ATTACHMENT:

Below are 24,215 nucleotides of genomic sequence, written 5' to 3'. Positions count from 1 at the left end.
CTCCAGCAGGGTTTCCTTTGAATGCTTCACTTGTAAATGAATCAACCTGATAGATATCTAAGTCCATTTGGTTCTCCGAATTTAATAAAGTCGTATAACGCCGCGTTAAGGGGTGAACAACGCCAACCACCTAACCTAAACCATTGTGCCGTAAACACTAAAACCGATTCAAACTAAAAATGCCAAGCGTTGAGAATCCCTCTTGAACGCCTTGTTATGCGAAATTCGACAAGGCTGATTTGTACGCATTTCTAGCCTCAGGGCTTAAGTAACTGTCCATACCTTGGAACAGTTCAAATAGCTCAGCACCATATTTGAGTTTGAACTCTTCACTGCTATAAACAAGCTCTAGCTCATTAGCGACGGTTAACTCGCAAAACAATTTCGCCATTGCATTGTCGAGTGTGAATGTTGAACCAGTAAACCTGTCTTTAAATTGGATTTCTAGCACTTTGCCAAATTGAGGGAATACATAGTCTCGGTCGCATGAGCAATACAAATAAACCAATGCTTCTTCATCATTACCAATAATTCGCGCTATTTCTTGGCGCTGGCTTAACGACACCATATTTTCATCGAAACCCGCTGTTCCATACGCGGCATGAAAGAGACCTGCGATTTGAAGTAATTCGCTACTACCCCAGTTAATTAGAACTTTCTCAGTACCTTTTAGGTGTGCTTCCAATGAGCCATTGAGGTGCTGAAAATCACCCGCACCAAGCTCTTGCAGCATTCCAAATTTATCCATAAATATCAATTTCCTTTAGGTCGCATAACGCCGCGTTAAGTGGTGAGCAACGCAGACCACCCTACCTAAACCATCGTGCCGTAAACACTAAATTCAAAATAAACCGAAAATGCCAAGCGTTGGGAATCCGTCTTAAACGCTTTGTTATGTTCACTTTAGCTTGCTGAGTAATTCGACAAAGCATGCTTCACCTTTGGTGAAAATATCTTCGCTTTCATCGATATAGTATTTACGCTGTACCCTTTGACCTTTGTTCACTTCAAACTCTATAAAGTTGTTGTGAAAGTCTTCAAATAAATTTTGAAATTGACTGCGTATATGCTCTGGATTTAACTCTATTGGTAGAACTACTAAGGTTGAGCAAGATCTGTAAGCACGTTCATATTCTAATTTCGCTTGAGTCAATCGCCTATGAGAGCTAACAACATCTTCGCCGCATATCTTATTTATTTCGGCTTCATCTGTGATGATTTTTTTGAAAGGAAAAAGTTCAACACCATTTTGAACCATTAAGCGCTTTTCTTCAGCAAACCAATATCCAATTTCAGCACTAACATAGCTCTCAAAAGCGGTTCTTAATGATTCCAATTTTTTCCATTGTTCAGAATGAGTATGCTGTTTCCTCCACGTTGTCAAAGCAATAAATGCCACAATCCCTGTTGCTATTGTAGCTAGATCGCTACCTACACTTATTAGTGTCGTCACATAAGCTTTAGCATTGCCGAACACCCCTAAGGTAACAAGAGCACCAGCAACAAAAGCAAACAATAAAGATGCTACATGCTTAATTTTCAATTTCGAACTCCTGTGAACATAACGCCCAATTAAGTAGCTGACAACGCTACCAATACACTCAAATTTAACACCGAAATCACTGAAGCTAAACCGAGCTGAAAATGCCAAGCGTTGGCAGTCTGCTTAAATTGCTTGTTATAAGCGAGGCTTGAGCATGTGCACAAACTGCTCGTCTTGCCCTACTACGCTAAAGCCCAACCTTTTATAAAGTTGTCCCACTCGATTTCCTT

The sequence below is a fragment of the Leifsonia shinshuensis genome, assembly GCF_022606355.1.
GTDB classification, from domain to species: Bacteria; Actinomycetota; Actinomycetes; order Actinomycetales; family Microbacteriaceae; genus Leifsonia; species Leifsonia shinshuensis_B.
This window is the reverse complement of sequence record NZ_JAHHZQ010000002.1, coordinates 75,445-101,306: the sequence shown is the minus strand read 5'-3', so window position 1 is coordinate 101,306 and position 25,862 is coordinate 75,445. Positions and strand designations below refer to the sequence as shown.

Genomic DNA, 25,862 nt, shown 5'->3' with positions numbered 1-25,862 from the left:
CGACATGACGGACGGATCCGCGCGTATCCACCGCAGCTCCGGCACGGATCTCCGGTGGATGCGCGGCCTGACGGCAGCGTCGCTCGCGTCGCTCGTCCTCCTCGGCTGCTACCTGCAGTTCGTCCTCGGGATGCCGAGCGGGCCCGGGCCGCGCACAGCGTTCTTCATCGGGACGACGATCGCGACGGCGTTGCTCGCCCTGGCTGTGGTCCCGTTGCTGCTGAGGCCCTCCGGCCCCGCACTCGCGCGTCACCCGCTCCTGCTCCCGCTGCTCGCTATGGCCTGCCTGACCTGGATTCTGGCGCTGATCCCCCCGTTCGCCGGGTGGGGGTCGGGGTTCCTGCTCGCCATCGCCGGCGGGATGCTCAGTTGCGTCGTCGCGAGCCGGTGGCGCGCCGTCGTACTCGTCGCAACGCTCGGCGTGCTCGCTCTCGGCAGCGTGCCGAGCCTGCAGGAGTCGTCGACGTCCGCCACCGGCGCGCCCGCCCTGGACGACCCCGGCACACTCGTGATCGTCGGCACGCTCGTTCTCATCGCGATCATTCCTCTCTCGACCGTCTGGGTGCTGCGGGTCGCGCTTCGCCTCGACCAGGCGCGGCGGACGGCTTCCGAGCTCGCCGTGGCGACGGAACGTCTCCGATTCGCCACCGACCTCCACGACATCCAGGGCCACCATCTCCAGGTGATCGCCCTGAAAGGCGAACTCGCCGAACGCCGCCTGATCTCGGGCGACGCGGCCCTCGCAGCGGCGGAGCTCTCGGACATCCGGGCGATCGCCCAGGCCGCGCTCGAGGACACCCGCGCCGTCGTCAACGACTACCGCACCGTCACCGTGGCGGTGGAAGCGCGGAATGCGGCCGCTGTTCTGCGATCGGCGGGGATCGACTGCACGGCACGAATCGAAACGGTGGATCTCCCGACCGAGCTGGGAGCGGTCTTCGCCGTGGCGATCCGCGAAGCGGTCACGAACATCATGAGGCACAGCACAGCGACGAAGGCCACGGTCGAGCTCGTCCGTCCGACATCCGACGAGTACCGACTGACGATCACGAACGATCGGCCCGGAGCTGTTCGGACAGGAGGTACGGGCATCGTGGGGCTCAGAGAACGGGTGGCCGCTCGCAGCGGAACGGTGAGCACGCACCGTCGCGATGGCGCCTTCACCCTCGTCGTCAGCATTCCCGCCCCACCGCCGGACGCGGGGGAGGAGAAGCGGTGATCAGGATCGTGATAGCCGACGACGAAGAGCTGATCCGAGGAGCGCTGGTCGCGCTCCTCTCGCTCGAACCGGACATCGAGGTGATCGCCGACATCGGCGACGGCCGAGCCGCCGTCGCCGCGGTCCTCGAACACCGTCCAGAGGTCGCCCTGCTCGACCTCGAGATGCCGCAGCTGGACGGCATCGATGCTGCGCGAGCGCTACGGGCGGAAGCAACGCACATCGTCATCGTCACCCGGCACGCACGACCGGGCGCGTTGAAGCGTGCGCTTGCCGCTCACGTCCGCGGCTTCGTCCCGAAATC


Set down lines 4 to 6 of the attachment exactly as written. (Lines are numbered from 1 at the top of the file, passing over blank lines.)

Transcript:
GTDB classification, from domain to species: Bacteria; Actinomycetota; Actinomycetes; order Actinomycetales; family Microbacteriaceae; genus Leifsonia; species Leifsonia shinshuensis_B.
This window is the reverse complement of sequence record NZ_JAHHZQ010000002.1, coordinates 75,445-101,306: the sequence shown is the minus strand read 5'-3', so window position 1 is coordinate 101,306 and position 25,862 is coordinate 75,445. Positions and strand designations below refer to the sequence as shown.

Genomic DNA, 25,862 nt, shown 5'->3' with positions numbered 1-25,862 from the left: